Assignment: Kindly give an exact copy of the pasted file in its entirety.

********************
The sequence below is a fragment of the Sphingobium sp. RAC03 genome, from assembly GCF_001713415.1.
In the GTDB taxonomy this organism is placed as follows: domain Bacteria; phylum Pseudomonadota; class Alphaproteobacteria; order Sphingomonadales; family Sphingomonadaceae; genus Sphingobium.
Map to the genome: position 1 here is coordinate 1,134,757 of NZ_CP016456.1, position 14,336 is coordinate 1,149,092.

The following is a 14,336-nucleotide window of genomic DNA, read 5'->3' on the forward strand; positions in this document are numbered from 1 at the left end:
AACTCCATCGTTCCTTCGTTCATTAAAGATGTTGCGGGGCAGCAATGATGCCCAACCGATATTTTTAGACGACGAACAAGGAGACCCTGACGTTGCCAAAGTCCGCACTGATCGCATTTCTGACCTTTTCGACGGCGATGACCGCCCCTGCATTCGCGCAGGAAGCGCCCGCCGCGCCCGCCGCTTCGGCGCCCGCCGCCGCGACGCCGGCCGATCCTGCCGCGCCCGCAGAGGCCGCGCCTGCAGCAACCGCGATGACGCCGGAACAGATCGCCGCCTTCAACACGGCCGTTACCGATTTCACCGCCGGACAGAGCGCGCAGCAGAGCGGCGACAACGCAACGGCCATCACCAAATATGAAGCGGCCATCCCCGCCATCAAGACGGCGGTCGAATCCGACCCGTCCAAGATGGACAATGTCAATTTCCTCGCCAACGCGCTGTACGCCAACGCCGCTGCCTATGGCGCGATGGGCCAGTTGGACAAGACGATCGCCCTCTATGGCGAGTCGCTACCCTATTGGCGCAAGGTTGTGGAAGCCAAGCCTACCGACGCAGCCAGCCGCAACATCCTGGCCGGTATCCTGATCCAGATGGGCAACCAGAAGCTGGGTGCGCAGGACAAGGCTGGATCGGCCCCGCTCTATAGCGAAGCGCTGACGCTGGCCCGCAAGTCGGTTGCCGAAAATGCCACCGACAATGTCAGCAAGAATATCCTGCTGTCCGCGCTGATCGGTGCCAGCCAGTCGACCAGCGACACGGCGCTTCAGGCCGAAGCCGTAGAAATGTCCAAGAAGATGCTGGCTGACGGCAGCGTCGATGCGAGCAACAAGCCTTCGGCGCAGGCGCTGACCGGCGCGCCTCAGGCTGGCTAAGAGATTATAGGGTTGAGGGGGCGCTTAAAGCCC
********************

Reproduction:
The sequence below is a fragment of the Sphingobium sp. RAC03 genome, from assembly GCF_001713415.1.
In the GTDB taxonomy this organism is placed as follows: domain Bacteria; phylum Pseudomonadota; class Alphaproteobacteria; order Sphingomonadales; family Sphingomonadaceae; genus Sphingobium.
Map to the genome: position 1 here is coordinate 1,134,757 of NZ_CP016456.1, position 14,336 is coordinate 1,149,092.

The following is a 14,336-nucleotide window of genomic DNA, read 5'->3' on the forward strand; positions in this document are numbered from 1 at the left end:
AACTCCATCGTTCCTTCGTTCATTAAAGATGTTGCGGGGCAGCAATGATGCCCAACCGATATTTTTAGACGACGAACAAGGAGACCCTGACGTTGCCAAAGTCCGCACTGATCGCATTTCTGACCTTTTCGACGGCGATGACCGCCCCTGCATTCGCGCAGGAAGCGCCCGCCGCGCCCGCCGCTTCGGCGCCCGCCGCCGCGACGCCGGCCGATCCTGCCGCGCCCGCAGAGGCCGCGCCTGCAGCAACCGCGATGACGCCGGAACAGATCGCCGCCTTCAACACGGCCGTTACCGATTTCACCGCCGGACAGAGCGCGCAGCAGAGCGGCGACAACGCAACGGCCATCACCAAATATGAAGCGGCCATCCCCGCCATCAAGACGGCGGTCGAATCCGACCCGTCCAAGATGGACAATGTCAATTTCCTCGCCAACGCGCTGTACGCCAACGCCGCTGCCTATGGCGCGATGGGCCAGTTGGACAAGACGATCGCCCTCTATGGCGAGTCGCTACCCTATTGGCGCAAGGTTGTGGAAGCCAAGCCTACCGACGCAGCCAGCCGCAACATCCTGGCCGGTATCCTGATCCAGATGGGCAACCAGAAGCTGGGTGCGCAGGACAAGGCTGGATCGGCCCCGCTCTATAGCGAAGCGCTGACGCTGGCCCGCAAGTCGGTTGCCGAAAATGCCACCGACAATGTCAGCAAGAATATCCTGCTGTCCGCGCTGATCGGTGCCAGCCAGTCGACCAGCGACACGGCGCTTCAGGCCGAAGCCGTAGAAATGTCCAAGAAGATGCTGGCTGACGGCAGCGTCGATGCGAGCAACAAGCCTTCGGCGCAGGCGCTGACCGGCGCGCCTCAGGCTGGCTAAGAGATTATAGGGTTGAGGGGGCGCTTAAAGCCC